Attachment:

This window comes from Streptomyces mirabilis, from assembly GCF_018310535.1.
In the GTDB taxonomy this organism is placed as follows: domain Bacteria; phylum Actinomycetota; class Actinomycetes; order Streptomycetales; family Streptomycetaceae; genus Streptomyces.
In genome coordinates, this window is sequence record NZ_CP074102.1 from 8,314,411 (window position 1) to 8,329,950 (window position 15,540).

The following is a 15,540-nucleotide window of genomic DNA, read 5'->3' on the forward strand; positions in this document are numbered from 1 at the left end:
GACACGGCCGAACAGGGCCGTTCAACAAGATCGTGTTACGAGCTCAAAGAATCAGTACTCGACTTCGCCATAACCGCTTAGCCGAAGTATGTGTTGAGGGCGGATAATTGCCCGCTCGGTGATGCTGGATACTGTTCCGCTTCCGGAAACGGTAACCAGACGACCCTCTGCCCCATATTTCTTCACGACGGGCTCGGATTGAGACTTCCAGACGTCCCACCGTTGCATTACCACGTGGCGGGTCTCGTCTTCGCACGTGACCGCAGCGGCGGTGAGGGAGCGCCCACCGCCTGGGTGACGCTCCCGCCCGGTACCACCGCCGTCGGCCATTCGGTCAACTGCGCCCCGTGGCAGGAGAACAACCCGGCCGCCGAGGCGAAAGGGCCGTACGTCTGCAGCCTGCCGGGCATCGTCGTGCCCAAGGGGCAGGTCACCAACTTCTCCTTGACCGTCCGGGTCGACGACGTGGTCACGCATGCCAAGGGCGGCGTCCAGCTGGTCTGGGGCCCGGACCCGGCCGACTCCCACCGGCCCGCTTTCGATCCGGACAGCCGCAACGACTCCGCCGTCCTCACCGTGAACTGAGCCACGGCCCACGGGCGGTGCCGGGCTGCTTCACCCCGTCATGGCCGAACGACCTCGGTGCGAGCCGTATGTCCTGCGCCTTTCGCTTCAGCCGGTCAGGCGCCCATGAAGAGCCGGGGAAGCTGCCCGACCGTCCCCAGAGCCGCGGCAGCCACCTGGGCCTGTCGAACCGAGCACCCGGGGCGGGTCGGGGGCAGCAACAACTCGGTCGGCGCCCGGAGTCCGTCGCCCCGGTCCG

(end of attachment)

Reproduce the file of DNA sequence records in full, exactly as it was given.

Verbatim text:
This window comes from Streptomyces mirabilis, from assembly GCF_018310535.1.
In the GTDB taxonomy this organism is placed as follows: domain Bacteria; phylum Actinomycetota; class Actinomycetes; order Streptomycetales; family Streptomycetaceae; genus Streptomyces.
In genome coordinates, this window is sequence record NZ_CP074102.1 from 8,314,411 (window position 1) to 8,329,950 (window position 15,540).

The following is a 15,540-nucleotide window of genomic DNA, read 5'->3' on the forward strand; positions in this document are numbered from 1 at the left end:
GACACGGCCGAACAGGGCCGTTCAACAAGATCGTGTTACGAGCTCAAAGAATCAGTACTCGACTTCGCCATAACCGCTTAGCCGAAGTATGTGTTGAGGGCGGATAATTGCCCGCTCGGTGATGCTGGATACTGTTCCGCTTCCGGAAACGGTAACCAGACGACCCTCTGCCCCATATTTCTTCACGACGGGCTCGGATTGAGACTTCCAGACGTCCCACCGTTGCATTACCACGTGGCGGGTCTCGTCTTCGCACGTGACCGCAGCGGCGGTGAGGGAGCGCCCACCGCCTGGGTGACGCTCCCGCCCGGTACCACCGCCGTCGGCCATTCGGTCAACTGCGCCCCGTGGCAGGAGAACAACCCGGCCGCCGAGGCGAAAGGGCCGTACGTCTGCAGCCTGCCGGGCATCGTCGTGCCCAAGGGGCAGGTCACCAACTTCTCCTTGACCGTCCGGGTCGACGACGTGGTCACGCATGCCAAGGGCGGCGTCCAGCTGGTCTGGGGCCCGGACCCGGCCGACTCCCACCGGCCCGCTTTCGATCCGGACAGCCGCAACGACTCCGCCGTCCTCACCGTGAACTGAGCCACGGCCCACGGGCGGTGCCGGGCTGCTTCACCCCGTCATGGCCGAACGACCTCGGTGCGAGCCGTATGTCCTGCGCCTTTCGCTTCAGCCGGTCAGGCGCCCATGAAGAGCCGGGGAAGCTGCCCGACCGTCCCCAGAGCCGCGGCAGCCACCTGGGCCTGTCGAACCGAGCACCCGGGGCGGGTCGGGGGCAGCAACAACTCGGTCGGCGCCCGGAGTCCGTCGCCCCGGTCCG